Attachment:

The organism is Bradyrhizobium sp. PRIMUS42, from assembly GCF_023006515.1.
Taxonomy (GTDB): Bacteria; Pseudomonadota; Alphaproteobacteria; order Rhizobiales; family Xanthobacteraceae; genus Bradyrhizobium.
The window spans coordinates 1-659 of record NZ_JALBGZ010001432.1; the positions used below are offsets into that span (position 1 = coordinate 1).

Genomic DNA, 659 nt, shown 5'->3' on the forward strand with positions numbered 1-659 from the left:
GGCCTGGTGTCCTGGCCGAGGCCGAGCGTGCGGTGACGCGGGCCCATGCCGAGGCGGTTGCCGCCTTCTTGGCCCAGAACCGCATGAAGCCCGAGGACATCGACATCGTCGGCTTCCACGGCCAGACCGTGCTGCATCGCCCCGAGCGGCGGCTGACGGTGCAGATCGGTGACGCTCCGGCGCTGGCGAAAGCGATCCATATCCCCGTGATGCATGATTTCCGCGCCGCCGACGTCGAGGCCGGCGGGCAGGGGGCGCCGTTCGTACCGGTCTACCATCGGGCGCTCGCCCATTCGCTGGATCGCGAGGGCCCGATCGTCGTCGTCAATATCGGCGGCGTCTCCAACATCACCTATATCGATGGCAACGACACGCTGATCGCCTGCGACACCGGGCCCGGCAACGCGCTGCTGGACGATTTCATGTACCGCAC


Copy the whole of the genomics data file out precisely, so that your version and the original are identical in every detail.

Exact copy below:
The organism is Bradyrhizobium sp. PRIMUS42, from assembly GCF_023006515.1.
Taxonomy (GTDB): Bacteria; Pseudomonadota; Alphaproteobacteria; order Rhizobiales; family Xanthobacteraceae; genus Bradyrhizobium.
The window spans coordinates 1-659 of record NZ_JALBGZ010001432.1; the positions used below are offsets into that span (position 1 = coordinate 1).

Genomic DNA, 659 nt, shown 5'->3' on the forward strand with positions numbered 1-659 from the left:
GGCCTGGTGTCCTGGCCGAGGCCGAGCGTGCGGTGACGCGGGCCCATGCCGAGGCGGTTGCCGCCTTCTTGGCCCAGAACCGCATGAAGCCCGAGGACATCGACATCGTCGGCTTCCACGGCCAGACCGTGCTGCATCGCCCCGAGCGGCGGCTGACGGTGCAGATCGGTGACGCTCCGGCGCTGGCGAAAGCGATCCATATCCCCGTGATGCATGATTTCCGCGCCGCCGACGTCGAGGCCGGCGGGCAGGGGGCGCCGTTCGTACCGGTCTACCATCGGGCGCTCGCCCATTCGCTGGATCGCGAGGGCCCGATCGTCGTCGTCAATATCGGCGGCGTCTCCAACATCACCTATATCGATGGCAACGACACGCTGATCGCCTGCGACACCGGGCCCGGCAACGCGCTGCTGGACGATTTCATGTACCGCAC